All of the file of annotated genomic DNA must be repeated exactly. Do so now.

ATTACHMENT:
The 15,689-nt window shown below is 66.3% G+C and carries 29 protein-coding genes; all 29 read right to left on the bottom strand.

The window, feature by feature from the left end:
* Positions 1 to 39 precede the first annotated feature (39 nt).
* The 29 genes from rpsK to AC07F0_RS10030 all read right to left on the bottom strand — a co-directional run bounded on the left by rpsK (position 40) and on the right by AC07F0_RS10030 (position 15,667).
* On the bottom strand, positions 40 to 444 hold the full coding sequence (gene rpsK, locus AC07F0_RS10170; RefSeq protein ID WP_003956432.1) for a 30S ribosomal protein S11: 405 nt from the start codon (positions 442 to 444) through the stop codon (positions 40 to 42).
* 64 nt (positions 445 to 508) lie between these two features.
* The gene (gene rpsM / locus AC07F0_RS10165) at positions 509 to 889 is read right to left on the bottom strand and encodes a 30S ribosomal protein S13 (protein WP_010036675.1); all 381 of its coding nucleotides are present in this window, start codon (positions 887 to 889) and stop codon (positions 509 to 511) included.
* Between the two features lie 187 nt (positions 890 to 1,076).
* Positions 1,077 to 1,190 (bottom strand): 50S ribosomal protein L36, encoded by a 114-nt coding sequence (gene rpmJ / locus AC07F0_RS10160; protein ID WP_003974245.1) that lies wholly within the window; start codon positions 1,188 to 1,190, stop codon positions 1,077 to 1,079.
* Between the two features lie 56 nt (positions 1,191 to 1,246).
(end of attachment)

The 15,689-nt window shown below is 66.3% G+C and carries 29 protein-coding genes; all 29 read right to left on the bottom strand.

The window, feature by feature from the left end:
* Positions 1 to 39 precede the first annotated feature (39 nt).
* The 29 genes from rpsK to AC07F0_RS10030 all read right to left on the bottom strand — a co-directional run bounded on the left by rpsK (position 40) and on the right by AC07F0_RS10030 (position 15,667).
* On the bottom strand, positions 40 to 444 hold the full coding sequence (gene rpsK, locus AC07F0_RS10170; RefSeq protein ID WP_003956432.1) for a 30S ribosomal protein S11: 405 nt from the start codon (positions 442 to 444) through the stop codon (positions 40 to 42).
* 64 nt (positions 445 to 508) lie between these two features.
* The gene (gene rpsM / locus AC07F0_RS10165) at positions 509 to 889 is read right to left on the bottom strand and encodes a 30S ribosomal protein S13 (protein WP_010036675.1); all 381 of its coding nucleotides are present in this window, start codon (positions 887 to 889) and stop codon (positions 509 to 511) included.
* Between the two features lie 187 nt (positions 890 to 1,076).
* Positions 1,077 to 1,190 (bottom strand): 50S ribosomal protein L36, encoded by a 114-nt coding sequence (gene rpmJ / locus AC07F0_RS10160; protein ID WP_003974245.1) that lies wholly within the window; start codon positions 1,188 to 1,190, stop codon positions 1,077 to 1,079.
* Between the two features lie 56 nt (positions 1,191 to 1,246).